Author(s): Thompson SA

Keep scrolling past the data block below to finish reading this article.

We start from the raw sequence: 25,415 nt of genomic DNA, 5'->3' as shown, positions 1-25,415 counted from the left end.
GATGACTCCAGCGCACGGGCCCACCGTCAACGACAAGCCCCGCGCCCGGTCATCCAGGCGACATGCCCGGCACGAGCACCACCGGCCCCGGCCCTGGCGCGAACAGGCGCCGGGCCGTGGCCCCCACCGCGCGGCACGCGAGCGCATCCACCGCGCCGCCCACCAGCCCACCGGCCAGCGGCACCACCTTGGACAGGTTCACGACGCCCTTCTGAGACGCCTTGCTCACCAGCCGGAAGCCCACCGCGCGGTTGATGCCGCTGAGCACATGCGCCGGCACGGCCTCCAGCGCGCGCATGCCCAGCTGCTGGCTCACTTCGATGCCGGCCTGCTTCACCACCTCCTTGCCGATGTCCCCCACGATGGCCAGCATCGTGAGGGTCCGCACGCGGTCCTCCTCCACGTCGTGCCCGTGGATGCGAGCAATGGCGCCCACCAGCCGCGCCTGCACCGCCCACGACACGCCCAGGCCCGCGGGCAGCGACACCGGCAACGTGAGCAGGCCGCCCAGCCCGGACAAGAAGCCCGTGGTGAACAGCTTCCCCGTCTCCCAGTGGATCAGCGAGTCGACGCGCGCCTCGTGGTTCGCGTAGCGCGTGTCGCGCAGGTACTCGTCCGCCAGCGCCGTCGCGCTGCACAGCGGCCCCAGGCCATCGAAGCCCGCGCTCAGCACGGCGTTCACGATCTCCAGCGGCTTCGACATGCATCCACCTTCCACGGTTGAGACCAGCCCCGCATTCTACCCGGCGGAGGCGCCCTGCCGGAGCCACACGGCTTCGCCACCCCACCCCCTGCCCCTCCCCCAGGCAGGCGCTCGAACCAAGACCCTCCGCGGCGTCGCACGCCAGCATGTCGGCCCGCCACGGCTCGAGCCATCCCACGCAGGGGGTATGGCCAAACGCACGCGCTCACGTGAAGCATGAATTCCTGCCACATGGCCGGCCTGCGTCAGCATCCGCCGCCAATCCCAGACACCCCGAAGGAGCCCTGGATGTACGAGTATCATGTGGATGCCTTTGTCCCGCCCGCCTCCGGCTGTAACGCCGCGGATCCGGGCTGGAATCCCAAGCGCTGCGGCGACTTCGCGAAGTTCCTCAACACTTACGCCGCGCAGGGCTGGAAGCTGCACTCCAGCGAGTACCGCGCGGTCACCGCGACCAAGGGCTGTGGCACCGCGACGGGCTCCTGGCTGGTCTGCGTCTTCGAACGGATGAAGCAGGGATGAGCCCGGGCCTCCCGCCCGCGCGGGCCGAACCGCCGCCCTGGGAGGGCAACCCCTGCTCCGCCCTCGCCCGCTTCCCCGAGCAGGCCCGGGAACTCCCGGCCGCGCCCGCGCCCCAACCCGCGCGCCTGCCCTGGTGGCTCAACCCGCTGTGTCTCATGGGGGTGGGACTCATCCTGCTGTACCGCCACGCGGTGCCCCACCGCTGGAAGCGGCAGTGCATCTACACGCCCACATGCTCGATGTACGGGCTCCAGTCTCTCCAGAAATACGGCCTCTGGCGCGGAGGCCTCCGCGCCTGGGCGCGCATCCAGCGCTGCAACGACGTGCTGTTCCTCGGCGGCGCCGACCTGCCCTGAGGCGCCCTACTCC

Heparin-binding (HB) epidermal growth factor (EGF)-like growth factor (HB-EGF), a member of the EGF protein family, is a potent mitogen for fibroblasts, smooth muscle cells, and keratinocytes that was initially identified as a secreted product of macrophage-like cells. HB-EGF and EGF appear to act on target cells utilizing the same receptor, but HB-EGF is distinguishable from EGF by its strong affinity for heparin. To facilitate studies of structure-function relationships in HB-EGF, a bacterial recombinant expression system was established that produced biologically active HB-EGF with the expected disulfide bonding pattern. Mutagenesis and protease digestion studies of the recombinant HB-EGF, coupled with heparin-binding analyses of synthetic peptides, indicated that the sequences within HB-EGF mediating its interaction with heparin are located primarily in a stretch of 21 amino acids characterized by a high content of lysine and arginine residues. Most of this heparin-binding domain lies in an amino-terminal region of HB-EGF that has no counterpart in EGF, but a portion of the 21-residue sequence extends into the EGF-like region of HB-EGF. In addition, the mutagenesis and synthetic peptide studies indicated that sequences in HB-EGF lying outside of the 21-residue stretch can also influence the interaction with heparin. Finally, a synthetic peptide derived from the 21-residue stretch was found to compete with HB-EGF for binding to Chinese hamster ovary cells, suggesting that the heparin-binding sequences in HB-EGF may also mediate the interaction of this factor with cell surface heparan sulfate proteoglycan.